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Article
May 16, 1990

Surgery

JAMA. 1990;263(19):2684-2685. doi:10.1001/jama.1990.03440190140076
Abstract

Carcinoma of the breast afflicts in excess of 110 000 women in the United States annually. Dramatic improvements in cosmetic results from breast reconstruction have been demonstrated, particularly in the restoration of contour, symmetry, and the areola-nipple complex. A number of centers with extensive reconstructive experience and follow-up of their patients have recommended that immediate reconstruction be routinely offered to women with operable breast cancer because of the positive psychosocial benefits experienced by these patients.1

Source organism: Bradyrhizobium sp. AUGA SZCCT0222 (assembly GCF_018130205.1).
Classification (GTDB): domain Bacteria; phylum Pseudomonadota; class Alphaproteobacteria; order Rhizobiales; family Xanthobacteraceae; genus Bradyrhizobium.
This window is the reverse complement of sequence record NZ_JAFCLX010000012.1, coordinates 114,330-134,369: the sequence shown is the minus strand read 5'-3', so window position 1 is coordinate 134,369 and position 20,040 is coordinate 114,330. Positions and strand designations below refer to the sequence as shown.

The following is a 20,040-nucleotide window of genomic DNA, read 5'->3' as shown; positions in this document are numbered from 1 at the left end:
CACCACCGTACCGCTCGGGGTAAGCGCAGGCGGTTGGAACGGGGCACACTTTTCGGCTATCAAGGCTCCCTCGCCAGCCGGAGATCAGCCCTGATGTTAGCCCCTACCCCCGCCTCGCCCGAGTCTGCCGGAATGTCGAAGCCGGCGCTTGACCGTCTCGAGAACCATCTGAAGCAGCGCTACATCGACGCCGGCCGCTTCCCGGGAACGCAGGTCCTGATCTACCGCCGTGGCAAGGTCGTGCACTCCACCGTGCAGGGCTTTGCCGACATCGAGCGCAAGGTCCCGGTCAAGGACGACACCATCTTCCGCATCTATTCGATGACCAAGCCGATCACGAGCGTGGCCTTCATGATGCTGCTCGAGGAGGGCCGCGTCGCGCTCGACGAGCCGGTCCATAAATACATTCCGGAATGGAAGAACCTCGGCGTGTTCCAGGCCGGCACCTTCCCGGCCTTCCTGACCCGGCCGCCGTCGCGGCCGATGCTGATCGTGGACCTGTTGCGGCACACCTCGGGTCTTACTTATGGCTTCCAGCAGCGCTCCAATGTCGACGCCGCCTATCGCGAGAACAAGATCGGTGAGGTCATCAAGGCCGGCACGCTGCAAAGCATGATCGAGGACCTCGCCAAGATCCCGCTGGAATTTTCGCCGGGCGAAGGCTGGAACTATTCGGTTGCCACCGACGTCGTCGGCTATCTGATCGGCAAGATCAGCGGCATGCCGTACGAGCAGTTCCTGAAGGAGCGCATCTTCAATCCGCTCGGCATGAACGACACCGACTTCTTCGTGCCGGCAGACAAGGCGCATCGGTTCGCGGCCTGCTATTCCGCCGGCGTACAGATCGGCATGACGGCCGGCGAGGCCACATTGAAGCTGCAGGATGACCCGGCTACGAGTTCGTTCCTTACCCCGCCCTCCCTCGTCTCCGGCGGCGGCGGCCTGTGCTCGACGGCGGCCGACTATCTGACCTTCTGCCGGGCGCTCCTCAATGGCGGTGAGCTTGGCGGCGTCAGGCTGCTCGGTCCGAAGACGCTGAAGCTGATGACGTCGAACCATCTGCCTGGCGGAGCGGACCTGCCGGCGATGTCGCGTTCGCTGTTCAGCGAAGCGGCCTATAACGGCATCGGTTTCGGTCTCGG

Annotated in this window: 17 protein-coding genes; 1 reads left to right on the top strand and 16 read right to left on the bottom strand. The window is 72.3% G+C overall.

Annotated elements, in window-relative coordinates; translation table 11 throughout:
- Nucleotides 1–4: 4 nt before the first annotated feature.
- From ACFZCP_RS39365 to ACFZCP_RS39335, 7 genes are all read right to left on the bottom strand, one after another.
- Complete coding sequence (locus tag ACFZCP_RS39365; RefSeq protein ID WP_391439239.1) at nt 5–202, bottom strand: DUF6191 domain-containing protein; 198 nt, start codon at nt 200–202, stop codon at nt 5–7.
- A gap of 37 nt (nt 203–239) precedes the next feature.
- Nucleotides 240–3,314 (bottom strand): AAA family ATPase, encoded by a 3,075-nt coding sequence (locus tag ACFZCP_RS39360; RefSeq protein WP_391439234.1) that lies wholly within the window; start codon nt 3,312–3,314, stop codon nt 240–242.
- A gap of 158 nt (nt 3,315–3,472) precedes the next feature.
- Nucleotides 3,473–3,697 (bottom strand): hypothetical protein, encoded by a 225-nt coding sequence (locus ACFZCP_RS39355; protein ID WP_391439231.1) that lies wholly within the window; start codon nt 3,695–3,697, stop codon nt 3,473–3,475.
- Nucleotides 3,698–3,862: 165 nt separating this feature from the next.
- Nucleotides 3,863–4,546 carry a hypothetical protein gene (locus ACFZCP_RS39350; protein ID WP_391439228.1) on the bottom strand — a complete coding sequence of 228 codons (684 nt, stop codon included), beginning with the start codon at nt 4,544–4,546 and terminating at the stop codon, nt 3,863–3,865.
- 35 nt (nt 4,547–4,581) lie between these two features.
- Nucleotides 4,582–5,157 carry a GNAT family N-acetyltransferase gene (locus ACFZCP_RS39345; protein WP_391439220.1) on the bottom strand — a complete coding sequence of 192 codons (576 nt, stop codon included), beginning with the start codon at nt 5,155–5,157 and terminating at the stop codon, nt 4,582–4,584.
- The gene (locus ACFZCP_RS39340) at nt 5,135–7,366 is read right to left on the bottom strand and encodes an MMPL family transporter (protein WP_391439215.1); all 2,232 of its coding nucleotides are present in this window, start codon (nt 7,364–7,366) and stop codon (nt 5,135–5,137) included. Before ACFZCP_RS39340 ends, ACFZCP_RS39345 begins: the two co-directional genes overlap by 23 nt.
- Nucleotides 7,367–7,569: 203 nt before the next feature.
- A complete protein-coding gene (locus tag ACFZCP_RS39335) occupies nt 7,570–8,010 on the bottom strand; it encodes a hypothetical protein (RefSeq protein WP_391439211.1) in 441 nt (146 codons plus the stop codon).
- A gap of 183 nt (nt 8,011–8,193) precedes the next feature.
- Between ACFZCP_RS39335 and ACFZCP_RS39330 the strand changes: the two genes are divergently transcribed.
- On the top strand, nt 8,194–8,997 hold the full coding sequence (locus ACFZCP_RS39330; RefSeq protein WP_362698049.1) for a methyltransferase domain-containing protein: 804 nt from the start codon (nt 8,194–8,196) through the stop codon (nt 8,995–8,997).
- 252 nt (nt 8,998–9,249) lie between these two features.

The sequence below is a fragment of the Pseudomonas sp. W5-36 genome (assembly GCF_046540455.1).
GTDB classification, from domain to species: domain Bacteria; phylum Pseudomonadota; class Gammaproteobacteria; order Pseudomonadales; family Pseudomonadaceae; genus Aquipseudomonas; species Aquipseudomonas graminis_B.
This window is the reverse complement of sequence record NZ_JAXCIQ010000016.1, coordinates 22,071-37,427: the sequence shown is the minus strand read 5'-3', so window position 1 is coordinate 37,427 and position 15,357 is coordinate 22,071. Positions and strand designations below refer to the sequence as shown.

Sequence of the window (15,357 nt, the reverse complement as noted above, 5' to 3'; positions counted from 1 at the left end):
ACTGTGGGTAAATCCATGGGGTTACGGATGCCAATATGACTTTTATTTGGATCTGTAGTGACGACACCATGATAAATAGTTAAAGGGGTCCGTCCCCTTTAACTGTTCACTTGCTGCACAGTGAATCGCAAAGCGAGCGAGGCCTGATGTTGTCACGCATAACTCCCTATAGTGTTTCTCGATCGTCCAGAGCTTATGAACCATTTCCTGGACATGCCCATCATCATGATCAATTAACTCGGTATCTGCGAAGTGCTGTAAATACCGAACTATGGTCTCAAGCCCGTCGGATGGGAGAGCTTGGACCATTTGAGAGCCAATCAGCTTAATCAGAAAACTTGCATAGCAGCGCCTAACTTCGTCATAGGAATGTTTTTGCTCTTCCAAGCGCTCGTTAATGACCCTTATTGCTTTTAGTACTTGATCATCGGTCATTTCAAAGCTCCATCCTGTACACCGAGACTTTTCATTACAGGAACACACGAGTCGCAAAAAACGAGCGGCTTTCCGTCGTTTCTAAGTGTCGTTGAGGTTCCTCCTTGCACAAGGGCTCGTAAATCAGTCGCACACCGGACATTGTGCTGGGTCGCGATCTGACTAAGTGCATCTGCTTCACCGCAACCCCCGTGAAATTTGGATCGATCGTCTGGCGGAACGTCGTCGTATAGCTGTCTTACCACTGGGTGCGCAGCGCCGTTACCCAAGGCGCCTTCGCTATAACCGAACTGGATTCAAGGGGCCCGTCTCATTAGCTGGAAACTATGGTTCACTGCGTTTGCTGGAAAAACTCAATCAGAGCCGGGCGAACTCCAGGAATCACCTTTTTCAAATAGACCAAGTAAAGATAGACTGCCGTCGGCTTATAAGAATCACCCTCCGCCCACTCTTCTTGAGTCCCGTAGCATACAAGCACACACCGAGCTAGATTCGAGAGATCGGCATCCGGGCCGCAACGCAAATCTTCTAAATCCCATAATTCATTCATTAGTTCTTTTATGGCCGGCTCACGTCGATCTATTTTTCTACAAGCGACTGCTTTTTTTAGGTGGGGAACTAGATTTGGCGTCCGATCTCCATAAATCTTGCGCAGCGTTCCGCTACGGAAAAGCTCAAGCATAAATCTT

The second alert from the National Cancer Institute was issued in 1989 that involved the efficacy and results of adjuvant levamisole and fluorouracil therapy for patients who had Duke's group C colon cancer. In this study, the 5-year recurrence rate in the nontreated group (n = 135) vs the treated group (n = 136) was 55% and 41%, respectively; the median survival to recurrence was 14 months in the nontreated group and 23 months in the

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